The Plot:

Post-college Emira Tucker is soon to be kicked off her parents’ health insurance and working as a babysitter to the affluent Chamberlains. After being accused of kidnapping the Chamberlains’ daughter in a grocery store, Emira finds herself increasingly caught between her employer and her new boyfriend, who both believe the other is using her.

The book flap description is misleading: “When the video of Emira goes public and unearths someone from Alix’s past (…)” – and this actually kept me from reading the book for awhile. I thought this would quickly become a viral-on-social-media book; that Emira would be grappling with unexpected infamy from the beginning. Trying not to spoil too much, I will tell you: the person from Alix’s past is not unearthed by the spreading of the video. The video stays quiet for the majority of the book and we get to know the characters before it becomes a central issue. Reid handles it so much better than I expected.

Such a Fun Age is incredibly readable with mic-drop moments that make you need to keep going. This was one of those read-in-twenty-four-hours numbers, where I went to bed late and woke up early with nothing but this book on my mind.

The narrative shifts between the third-person perspectives of Emira and her boss, Alix Chamberlain, though Emira is really the main character here and this is her story. The child she babysits, Briar, may be my favorite child character of all time (see note [7]). She made me laugh and broke my heart and I loved her relationship with Emira. Both women had close-knit friend groups of three other women who are the ones they mostly turn to for advice and support. There are men around, primarily Emira’s boyfriend and Alix’s husband, but they are not the primary relationship in these women’s lives. Which is kind of awesome.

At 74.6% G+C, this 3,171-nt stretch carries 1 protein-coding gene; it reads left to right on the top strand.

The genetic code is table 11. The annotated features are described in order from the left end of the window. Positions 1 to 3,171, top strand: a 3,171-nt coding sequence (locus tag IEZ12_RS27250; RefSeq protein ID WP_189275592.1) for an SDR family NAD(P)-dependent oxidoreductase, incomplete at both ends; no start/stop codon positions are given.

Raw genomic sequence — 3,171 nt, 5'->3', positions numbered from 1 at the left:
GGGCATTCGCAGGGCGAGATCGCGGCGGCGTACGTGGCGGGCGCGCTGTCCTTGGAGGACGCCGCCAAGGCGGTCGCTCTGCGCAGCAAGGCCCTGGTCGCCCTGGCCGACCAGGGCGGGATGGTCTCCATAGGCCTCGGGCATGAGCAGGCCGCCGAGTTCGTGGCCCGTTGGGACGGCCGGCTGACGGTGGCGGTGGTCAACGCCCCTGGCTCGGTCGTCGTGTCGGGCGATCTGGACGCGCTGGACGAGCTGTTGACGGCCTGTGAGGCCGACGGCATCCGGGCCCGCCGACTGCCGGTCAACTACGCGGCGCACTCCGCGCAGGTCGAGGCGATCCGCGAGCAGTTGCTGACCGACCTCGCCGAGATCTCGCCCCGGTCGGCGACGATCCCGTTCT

One thing: a large part of the plot hinges on the coincidence of the same person appearing in both women’s lives without any planning on anyone’s part. You need to accept that and move on if you’re going to enjoy the book. It’s like accepting magic is real to enjoy a fantasy novel or accepting a demon stalking a family in a horror movie. If you can do that, you can roll with Such a Fun Age. And you should. Continue reading